NaPoWriMo 2018: Day 12- The City of Dreams
Today’s (optional) prompt is to write a haibun that takes in the natural landscape of the place you live. It may be the high sierra, dusty plains, lush rainforest, or a suburbia of tiny, identical houses – but wherever you live, here’s your chance to bring it to life through the charming mix-and-match methodology of haibun.
I’ve written a Haibun earlier on places I’ve visited because prose alone just did not seem sufficient to catch the magic of the place and poetry alone seemed incomplete in explaining what I’d seen. But these were about places that I had traveled to and stayed in for not more than a week. Writing a haibun on a place that I’ve lived in for almost all my life seems difficult because at some point the familiarity of a place makes it lose its magic. However, writing it feels timely and is a tribute to this country that I love.
Bright lights, shiny mosaic tiles, smiling faces, grandeur, a maze of roads, flyovers and certain kind of discipline is what you encounter, when you land in the Pearl of the Gulf, the City of dreams, Dubai. For those who’ve never been to a Middle-Eastern country and for whom this region either brings back fairy-tale images from the Arabian Nights tales of beautiful princesses held in fortresses, ruthless Sheikhs, flying carpets and magical urns or dreadful images of war and blood-shed, visiting the U.A.E is a pleasant eye-opener to the Arab hospitality and inclusive society. A sense of comfort exists that seems almost unreal, a sense of being safe that makes it unique and a sense of being accepted no matter where you come from. More than 200 nationalities live in harmony on this blessed land.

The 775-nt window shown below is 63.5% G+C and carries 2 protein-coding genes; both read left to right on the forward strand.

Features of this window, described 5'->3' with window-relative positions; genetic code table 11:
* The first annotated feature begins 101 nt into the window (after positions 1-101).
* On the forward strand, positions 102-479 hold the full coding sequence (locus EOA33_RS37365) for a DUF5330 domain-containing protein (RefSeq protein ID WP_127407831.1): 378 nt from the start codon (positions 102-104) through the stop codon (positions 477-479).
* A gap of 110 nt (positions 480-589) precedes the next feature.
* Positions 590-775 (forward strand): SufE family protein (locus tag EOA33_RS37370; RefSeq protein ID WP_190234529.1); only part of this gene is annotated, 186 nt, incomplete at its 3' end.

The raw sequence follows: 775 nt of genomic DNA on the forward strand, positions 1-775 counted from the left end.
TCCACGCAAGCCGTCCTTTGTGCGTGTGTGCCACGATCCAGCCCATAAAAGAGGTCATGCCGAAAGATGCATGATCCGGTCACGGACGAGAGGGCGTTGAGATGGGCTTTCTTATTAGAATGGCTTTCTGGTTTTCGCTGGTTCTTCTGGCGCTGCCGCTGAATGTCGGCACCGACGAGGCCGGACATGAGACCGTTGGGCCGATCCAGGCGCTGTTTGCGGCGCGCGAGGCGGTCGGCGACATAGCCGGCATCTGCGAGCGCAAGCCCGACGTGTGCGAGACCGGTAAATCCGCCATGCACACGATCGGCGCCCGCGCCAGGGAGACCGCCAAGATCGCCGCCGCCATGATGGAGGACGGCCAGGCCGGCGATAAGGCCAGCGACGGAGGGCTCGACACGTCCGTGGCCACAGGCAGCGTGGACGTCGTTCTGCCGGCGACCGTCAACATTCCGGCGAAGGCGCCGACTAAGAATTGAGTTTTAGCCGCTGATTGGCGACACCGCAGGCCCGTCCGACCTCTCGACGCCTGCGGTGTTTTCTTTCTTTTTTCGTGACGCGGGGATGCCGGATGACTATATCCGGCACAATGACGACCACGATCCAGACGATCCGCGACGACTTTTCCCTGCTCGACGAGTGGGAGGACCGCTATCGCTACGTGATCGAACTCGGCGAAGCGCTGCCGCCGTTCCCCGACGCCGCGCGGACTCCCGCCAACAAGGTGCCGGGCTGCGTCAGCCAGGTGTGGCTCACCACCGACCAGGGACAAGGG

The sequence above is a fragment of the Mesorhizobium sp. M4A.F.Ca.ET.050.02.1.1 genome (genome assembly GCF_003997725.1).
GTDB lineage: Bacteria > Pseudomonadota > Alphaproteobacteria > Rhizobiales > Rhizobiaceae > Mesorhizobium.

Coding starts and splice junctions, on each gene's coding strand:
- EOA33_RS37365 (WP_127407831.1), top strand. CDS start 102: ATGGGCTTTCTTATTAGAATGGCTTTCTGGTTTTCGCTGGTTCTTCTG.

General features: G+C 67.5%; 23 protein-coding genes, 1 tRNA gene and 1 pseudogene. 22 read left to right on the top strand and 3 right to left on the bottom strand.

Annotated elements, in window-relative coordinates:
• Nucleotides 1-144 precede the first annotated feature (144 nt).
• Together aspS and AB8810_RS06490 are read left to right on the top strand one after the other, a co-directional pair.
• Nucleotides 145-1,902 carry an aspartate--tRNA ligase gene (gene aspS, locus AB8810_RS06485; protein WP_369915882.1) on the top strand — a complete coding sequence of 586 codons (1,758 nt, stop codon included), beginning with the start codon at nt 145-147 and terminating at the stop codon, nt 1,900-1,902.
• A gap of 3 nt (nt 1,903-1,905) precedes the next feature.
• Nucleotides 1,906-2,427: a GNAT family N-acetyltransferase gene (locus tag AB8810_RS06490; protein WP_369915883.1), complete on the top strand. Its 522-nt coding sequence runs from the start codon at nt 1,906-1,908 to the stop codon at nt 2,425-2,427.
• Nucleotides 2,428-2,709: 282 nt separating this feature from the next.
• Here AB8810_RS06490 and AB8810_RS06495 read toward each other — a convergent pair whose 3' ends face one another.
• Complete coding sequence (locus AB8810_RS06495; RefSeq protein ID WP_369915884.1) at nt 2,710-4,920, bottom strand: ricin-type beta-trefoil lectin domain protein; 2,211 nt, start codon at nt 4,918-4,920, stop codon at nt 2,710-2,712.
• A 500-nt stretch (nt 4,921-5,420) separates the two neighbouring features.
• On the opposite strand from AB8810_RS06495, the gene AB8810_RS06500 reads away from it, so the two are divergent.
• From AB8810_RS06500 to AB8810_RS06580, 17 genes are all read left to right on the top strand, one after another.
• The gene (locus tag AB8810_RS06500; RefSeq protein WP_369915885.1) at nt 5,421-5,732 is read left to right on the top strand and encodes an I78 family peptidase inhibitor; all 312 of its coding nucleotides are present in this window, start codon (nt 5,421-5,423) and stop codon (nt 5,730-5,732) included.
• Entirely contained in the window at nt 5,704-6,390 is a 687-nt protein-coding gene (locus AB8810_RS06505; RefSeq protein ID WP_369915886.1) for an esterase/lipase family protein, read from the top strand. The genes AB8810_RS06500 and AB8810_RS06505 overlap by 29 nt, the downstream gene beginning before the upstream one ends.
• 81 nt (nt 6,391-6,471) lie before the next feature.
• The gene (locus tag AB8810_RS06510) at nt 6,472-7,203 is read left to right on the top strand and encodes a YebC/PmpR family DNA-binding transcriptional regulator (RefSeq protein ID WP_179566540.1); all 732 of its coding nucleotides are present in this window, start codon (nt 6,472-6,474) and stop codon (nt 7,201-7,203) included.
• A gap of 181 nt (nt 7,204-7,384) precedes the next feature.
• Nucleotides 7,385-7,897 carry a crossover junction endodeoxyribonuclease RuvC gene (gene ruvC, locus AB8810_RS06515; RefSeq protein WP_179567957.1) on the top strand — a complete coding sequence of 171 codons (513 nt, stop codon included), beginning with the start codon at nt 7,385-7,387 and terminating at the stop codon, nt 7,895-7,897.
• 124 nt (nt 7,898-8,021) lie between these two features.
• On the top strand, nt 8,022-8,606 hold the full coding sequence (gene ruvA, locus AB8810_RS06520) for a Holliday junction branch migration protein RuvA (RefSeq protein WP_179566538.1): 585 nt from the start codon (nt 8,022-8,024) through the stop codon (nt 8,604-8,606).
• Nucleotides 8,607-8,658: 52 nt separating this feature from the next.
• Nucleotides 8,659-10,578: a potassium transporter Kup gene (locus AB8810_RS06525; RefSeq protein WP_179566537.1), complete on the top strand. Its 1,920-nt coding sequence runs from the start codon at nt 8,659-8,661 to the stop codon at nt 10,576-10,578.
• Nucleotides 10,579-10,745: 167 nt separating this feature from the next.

Faces, languages, cultures
The world in one place
Tall towers that touch the sky, luxurious shopping malls that make you splurge, restaurants that serve global cuisines and sprawling sea-side resorts stand tall alongside souks selling spices, wooden dhows that ferry people across the creek as sea-gulls fly overhead and Mosques whose minarets light up the starless night sky.
Golden rays, blue seas,
Swaying palms, orange sunsets
Silken sands, clear skies
In this city where cranes dot the skyline and where wild shrubs grow on desert sand, is a street that leads to where I live. An oasis in the desert, it’s where spider lilies and fox-tails line the pavement and pink, purple and white petunias flutter in the warm spring breeze. Its where wood-peckers and mynas fly in during the winters and stay on until spring. Its when the children come out with their cycles, serious walkers take to the street along with the marathon runners and dog-walkers walk their dogs. There’s a man-made lake too in the vicinity where ducks entertain. Its during these 8 months that the oasis and the city comes alive and is abuzz with activity.
Then summer comes and the sun looks down with rage; and for the next four months we remain blissfully in our cage. The birds fly away, the land is parched, the few shrubs wither and the sand shines likes blazing coal. In a city that hibernates in the summer, the date palms remain giving solace to the weary traveler and are a reminder to those who stay behind, that we will survive and the city shall once again thrive.
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